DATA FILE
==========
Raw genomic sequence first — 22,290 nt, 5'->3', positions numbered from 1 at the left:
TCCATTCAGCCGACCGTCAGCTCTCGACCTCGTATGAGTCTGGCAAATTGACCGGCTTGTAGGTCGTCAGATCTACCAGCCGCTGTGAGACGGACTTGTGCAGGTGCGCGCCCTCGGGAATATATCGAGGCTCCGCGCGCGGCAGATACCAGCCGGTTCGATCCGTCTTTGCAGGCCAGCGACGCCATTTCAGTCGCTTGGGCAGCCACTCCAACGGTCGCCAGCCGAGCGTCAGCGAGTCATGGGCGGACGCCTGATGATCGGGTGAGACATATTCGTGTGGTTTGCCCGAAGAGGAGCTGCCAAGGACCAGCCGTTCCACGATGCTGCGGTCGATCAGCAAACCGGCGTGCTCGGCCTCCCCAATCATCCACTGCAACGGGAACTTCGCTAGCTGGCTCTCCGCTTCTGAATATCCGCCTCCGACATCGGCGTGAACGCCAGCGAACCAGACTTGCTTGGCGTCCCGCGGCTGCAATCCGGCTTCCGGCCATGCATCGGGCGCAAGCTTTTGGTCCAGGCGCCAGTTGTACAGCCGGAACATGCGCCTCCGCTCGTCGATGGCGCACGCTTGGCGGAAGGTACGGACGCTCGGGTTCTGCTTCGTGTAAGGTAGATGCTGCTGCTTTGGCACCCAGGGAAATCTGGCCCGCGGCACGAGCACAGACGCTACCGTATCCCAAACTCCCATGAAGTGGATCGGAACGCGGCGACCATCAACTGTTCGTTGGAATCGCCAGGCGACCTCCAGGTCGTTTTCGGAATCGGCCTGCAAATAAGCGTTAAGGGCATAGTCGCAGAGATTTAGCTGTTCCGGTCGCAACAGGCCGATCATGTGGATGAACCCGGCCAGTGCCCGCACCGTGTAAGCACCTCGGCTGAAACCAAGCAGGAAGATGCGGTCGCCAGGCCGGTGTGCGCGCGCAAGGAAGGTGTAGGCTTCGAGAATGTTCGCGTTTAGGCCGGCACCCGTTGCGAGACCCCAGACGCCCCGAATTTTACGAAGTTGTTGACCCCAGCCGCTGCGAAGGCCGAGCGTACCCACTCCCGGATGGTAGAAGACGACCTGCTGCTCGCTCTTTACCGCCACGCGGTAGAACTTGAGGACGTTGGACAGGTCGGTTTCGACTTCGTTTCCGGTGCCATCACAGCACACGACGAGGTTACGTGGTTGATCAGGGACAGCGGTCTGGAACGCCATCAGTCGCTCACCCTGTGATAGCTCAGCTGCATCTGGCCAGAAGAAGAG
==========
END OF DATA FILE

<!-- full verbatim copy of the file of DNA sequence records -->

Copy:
Raw genomic sequence first — 22,290 nt, 5'->3', positions numbered from 1 at the left:
TCCATTCAGCCGACCGTCAGCTCTCGACCTCGTATGAGTCTGGCAAATTGACCGGCTTGTAGGTCGTCAGATCTACCAGCCGCTGTGAGACGGACTTGTGCAGGTGCGCGCCCTCGGGAATATATCGAGGCTCCGCGCGCGGCAGATACCAGCCGGTTCGATCCGTCTTTGCAGGCCAGCGACGCCATTTCAGTCGCTTGGGCAGCCACTCCAACGGTCGCCAGCCGAGCGTCAGCGAGTCATGGGCGGACGCCTGATGATCGGGTGAGACATATTCGTGTGGTTTGCCCGAAGAGGAGCTGCCAAGGACCAGCCGTTCCACGATGCTGCGGTCGATCAGCAAACCGGCGTGCTCGGCCTCCCCAATCATCCACTGCAACGGGAACTTCGCTAGCTGGCTCTCCGCTTCTGAATATCCGCCTCCGACATCGGCGTGAACGCCAGCGAACCAGACTTGCTTGGCGTCCCGCGGCTGCAATCCGGCTTCCGGCCATGCATCGGGCGCAAGCTTTTGGTCCAGGCGCCAGTTGTACAGCCGGAACATGCGCCTCCGCTCGTCGATGGCGCACGCTTGGCGGAAGGTACGGACGCTCGGGTTCTGCTTCGTGTAAGGTAGATGCTGCTGCTTTGGCACCCAGGGAAATCTGGCCCGCGGCACGAGCACAGACGCTACCGTATCCCAAACTCCCATGAAGTGGATCGGAACGCGGCGACCATCAACTGTTCGTTGGAATCGCCAGGCGACCTCCAGGTCGTTTTCGGAATCGGCCTGCAAATAAGCGTTAAGGGCATAGTCGCAGAGATTTAGCTGTTCCGGTCGCAACAGGCCGATCATGTGGATGAACCCGGCCAGTGCCCGCACCGTGTAAGCACCTCGGCTGAAACCAAGCAGGAAGATGCGGTCGCCAGGCCGGTGTGCGCGCGCAAGGAAGGTGTAGGCTTCGAGAATGTTCGCGTTTAGGCCGGCACCCGTTGCGAGACCCCAGACGCCCCGAATTTTACGAAGTTGTTGACCCCAGCCGCTGCGAAGGCCGAGCGTACCCACTCCCGGATGGTAGAAGACGACCTGCTGCTCGCTCTTTACCGCCACGCGGTAGAACTTGAGGACGTTGGACAGGTCGGTTTCGACTTCGTTTCCGGTGCCATCACAGCACACGACGAGGTTACGTGGTTGATCAGGGACAGCGGTCTGGAACGCCATCAGTCGCTCACCCTGTGATAGCTCAGCTGCATCTGGCCAGAAGAAGAG